Dead Confederate’s Wrecking Ball begins with character: a guy named Hardy Morris croons the first song’s cheeky title, with a grungy riff bookending each word. It’s not great character, and a whole album of it could wear out its welcome, but there would be something to it.
But it’s not to be. The band settles into a Corganian mode of operation, singing trite lyrics with more emotion than they deserve and setting up huge choruses with sparse verses. Morris somehow considers the group “kind of like a Jackson Pollock painting,” when in fact the music is as ordered and conventional as can be.
Bad lyrics often accompany the crushing choruses, and the single “The Rat” and the ballad “It Was a Rose” are easily the worst offenders. The single’s chorus is catchy, but railing against the religious with “You live inside your Jesus dream” and “Throw your judgments across the breeze” is dumb. Using abstractions and atmospherics to build up to Morris wailing “It was a rose” isn’t much better.
Dead Confederate likes to jam. Instrumental breaks add little to the shorter songs, except where they shift the dynamics, like in “Start Me Laughing.” Then, in the twelve-minute “Flesh Colored Canvas,” the band never gains much traction. Although the song supporting the jam is mediocre, the main problem is that the guitars and keys get spacier and wilder while the rhythm section stays home. It shows better, though still too rigid, in the seven-minute “The News Underneath.”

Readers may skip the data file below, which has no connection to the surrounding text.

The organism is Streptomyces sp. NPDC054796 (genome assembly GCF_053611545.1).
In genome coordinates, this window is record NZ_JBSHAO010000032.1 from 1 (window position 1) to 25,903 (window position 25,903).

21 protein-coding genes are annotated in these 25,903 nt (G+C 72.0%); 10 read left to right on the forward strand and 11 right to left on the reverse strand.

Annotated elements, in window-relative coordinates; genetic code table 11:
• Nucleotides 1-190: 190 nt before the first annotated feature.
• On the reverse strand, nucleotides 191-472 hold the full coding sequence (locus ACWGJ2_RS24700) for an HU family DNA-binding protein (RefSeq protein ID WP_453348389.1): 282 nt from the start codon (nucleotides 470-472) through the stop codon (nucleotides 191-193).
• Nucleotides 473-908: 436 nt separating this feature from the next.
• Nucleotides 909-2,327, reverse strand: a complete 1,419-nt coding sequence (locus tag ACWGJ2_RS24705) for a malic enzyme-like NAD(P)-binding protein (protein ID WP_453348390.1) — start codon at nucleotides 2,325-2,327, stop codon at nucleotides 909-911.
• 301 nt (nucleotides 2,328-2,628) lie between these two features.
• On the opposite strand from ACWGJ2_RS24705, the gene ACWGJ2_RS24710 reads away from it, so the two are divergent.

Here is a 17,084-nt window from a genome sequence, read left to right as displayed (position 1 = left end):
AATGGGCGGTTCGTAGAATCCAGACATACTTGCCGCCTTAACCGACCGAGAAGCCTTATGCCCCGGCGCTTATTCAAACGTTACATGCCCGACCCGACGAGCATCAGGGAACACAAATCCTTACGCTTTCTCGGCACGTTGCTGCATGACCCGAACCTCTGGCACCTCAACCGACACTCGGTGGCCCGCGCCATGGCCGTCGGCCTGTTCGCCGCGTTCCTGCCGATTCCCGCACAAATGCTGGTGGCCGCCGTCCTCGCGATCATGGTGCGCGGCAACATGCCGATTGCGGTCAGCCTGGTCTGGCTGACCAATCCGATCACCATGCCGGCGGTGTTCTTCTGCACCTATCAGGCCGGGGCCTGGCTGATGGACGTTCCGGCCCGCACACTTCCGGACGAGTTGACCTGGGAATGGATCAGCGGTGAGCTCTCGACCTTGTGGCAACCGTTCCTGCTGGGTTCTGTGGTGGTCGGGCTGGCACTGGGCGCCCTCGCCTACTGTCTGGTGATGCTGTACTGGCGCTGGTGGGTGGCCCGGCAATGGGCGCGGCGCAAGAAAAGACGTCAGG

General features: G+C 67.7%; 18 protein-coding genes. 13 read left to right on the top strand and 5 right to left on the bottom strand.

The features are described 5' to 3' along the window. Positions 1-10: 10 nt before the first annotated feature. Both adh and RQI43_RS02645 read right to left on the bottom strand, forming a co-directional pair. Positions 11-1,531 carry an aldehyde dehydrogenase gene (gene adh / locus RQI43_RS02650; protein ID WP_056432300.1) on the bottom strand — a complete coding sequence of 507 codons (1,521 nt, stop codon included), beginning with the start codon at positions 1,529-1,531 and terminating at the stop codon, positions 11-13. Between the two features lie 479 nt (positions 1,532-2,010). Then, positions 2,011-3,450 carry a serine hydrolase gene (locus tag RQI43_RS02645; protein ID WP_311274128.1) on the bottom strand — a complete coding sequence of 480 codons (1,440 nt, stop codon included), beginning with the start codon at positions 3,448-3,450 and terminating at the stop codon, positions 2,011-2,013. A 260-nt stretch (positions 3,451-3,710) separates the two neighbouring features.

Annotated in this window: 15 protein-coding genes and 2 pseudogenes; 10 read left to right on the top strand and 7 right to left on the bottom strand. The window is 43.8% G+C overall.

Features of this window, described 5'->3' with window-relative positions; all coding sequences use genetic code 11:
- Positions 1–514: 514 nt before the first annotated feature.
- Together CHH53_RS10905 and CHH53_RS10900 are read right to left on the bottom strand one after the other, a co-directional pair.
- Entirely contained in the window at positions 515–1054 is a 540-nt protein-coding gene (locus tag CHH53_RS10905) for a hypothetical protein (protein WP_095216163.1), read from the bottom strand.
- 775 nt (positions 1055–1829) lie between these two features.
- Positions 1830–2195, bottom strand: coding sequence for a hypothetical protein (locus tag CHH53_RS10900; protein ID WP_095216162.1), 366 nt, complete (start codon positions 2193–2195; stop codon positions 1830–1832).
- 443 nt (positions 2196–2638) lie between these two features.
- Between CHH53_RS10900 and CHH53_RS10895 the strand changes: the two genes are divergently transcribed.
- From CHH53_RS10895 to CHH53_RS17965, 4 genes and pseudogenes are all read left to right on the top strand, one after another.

The songs, written by Morris and bassist Brantley Senn, are decent. Hooks abound, and the choruses of “All the Angels” and “Goner” are the best of the lot. What elements of Southern rock the band appropriates – slide guitar, shuffling rhythm, singing with a Southern accent – are tasteful.
They fare best when the instruments match Morris’s intensity; “Start Me Laughing” and much of “Heavy Petting” are energetic rock that probably sounds great live, and Mike McCarthy’s theater-style production gives a good approximation. Morris has the pipes to fill that room, and he and Walker Howle have guitar tone to match. But most of the time, they work not toward anything dirty, menacing, or Southern, but predictable 90s alternative rock. That said, the title track’s early Radiohead imitation is just fine.